Museums Sheffield has been granted Major Partner Museum status in the latest round of ACE funding

ACE increases number of Major Partner Museums

Rebecca Atkinson, 01.07.2014
21 partners to receive £22.6m, but existing partners receive cuts
Arts Council England (ACE) has increased the number of Major Partner Museums (MPMs) from 16 to 21 in the latest round of funding. The institutions will receive £22.6m in 2015/16, up from £20.3m from the previous year.

Existing MPMs have received cuts, however, with Birmingham Museums Trust due to lose 44.5% of its current level of ACE funding in 2015-18 compared to 2012-15.

Museums Sheffield; Derby Museums in partnership with Nottingham Museums; Hull City Council in partnership with East Riding and North Lincolnshire; Black Country Living Museum in partnership with Coventry Museums; and Penlee House Gallery and Museum (leading a consortium of museums in Cornwall), which all missed out on the last round of funding, will now receive major partner funding.



Major partners and the total funding they will receive from 2015-18 (and the real change from 2012-15):

  • Beamish and Bowes Museum £2,128,749 (-6.3%)
  • Birmingham Museums Trust £3,022,704 (-44.5%)
  • Black Country Living Museum and Coventry Museums £2,658,000 (new)
  • Bristol City Council £4,728,246 (-12%)
  • Derby Museums and Nottingham Museums & Art Galleries £2,562,198 (new)
  • Horniman Museum & Gardens £2,840,034 (-12.7%)
  • Hull City Council £2,524,227 (new)
  • Ironbridge Gorge Museum Trust £2,208,492 (-12.4%)
  • Leeds Museums & Galleries £4,770,462 (-8.6%)
  • Manchester City Galleries £4,792,977 (-12.9%)
  • Museum of London £3,300,000 (-19.6%)
  • Museums Sheffield £1,800,000 (new)
  • Norfolk Museums & Archaeology Service £3,609,510 (-14.8%)
  • Penlees House Gallery and Museum (and six museums in Cornwall) £1,500,000 (new)
  • Royal Albert Memorial Museum £3,095,874 (-13.8%)
  • Royal Pavilion & Museums, Brighton & Hove £2,095,521 (-30.1%)
  • Tullie House Museum and Art Gallery, Lakeland Arts and Wordsworth Trust £3,135,495 (-5.5%)
  • Tyne & Wear Archives & Museums £4,664,340 (-10.5%)
  • University of Cambridge Museums £4,364,340 (-6.1%)
  • Oxford University Museums £4,370,814 (-6.3%)
  • York Museums Trust £3,690,000 (+0.2%)

Kim Streets, the chief executive of Museums Sheffield, said: “This is fantastic news for Sheffield. Our city has a proud tradition of supporting its museums and galleries and this recognition from Arts Council England will allow us to reach out to both existing and new audiences over the next three years."

Terry Geraghty, portfolio holder for leisure and culture in Hull, said: “The award will give the service a huge boost to continue working in partnership with our museum colleagues in North Lincolnshire and the East Riding across the Humber region over the next three years.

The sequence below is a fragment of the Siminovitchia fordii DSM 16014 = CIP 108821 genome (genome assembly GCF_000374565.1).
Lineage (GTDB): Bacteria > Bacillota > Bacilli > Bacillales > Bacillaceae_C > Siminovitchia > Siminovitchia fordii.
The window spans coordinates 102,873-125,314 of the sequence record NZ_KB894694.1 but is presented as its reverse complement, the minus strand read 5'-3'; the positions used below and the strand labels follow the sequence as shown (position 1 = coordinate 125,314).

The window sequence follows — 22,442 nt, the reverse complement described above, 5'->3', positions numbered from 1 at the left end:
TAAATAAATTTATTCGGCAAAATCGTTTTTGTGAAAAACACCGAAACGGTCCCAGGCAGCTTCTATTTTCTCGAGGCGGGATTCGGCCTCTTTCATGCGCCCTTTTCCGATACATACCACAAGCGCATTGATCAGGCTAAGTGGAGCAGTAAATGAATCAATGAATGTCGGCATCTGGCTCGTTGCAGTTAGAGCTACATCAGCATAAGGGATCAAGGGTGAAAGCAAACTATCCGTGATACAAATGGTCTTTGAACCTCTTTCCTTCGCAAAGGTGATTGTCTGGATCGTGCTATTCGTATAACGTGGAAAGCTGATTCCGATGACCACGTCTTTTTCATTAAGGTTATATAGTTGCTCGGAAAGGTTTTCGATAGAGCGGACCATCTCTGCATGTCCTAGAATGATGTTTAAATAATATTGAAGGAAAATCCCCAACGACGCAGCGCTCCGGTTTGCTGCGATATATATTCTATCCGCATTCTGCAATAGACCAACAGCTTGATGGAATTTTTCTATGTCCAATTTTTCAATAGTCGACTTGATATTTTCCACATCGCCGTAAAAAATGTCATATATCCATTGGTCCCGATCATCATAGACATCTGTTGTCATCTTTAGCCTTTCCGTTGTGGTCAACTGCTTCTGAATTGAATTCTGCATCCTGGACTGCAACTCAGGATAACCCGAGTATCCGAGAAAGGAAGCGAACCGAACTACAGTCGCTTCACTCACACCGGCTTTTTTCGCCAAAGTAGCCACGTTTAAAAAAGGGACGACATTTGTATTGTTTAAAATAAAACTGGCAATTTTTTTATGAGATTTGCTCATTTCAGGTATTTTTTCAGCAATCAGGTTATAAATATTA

“It will also enhance the already significant role our museums and galleries will play in the City of Culture celebrations in 2017”.

David Anderson, the president of the Museums Association, said: "This additional funding for English regional arts organisations is very welcome. It is a timely acknowledgement of the current inequity. However, the reductions to grants for a number of Major Partner Museums, to help to pay for this, is a backward step.

"But what museums in the regions really need is a strategic rethink by the arts council and the arts lottery of the whole arts funding system, and the outdated assumptions on which it is based."

Links

ACE funding 2015-18 (ACE website)

Tell us how the changes affect you on your local discussion forum

Update
02.07.2014

Edited to include a further comment from David Anderson.

Comments

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Anonymous
MA Member
02.07.2014, 16:59
As museums get no significant funding from the arts lottery, I'm mystified why David Anderson thinks it would benefit regional museums if it's reviewed! In fact, reviewing any Arts Council funding won't make that much difference. The two main central funders of museums in England by far are DCMS and the Heritage Lottery Fund, so surely he should be calling for a review of their support for museums if there's going to be any significant change to the 'outdated' funding system. Or perhaps he's happy with what they do and just doesn't like the Arts Council?
David Anderson
MA Member
Director General, National Museum Wales
06.07.2014, 15:25
Anonymous, the reason I suggest that ACE reviews the funding system for museums is that it is ACE, not DCMS or HLF, that is the agency with strategic responsibility for the Museum sector.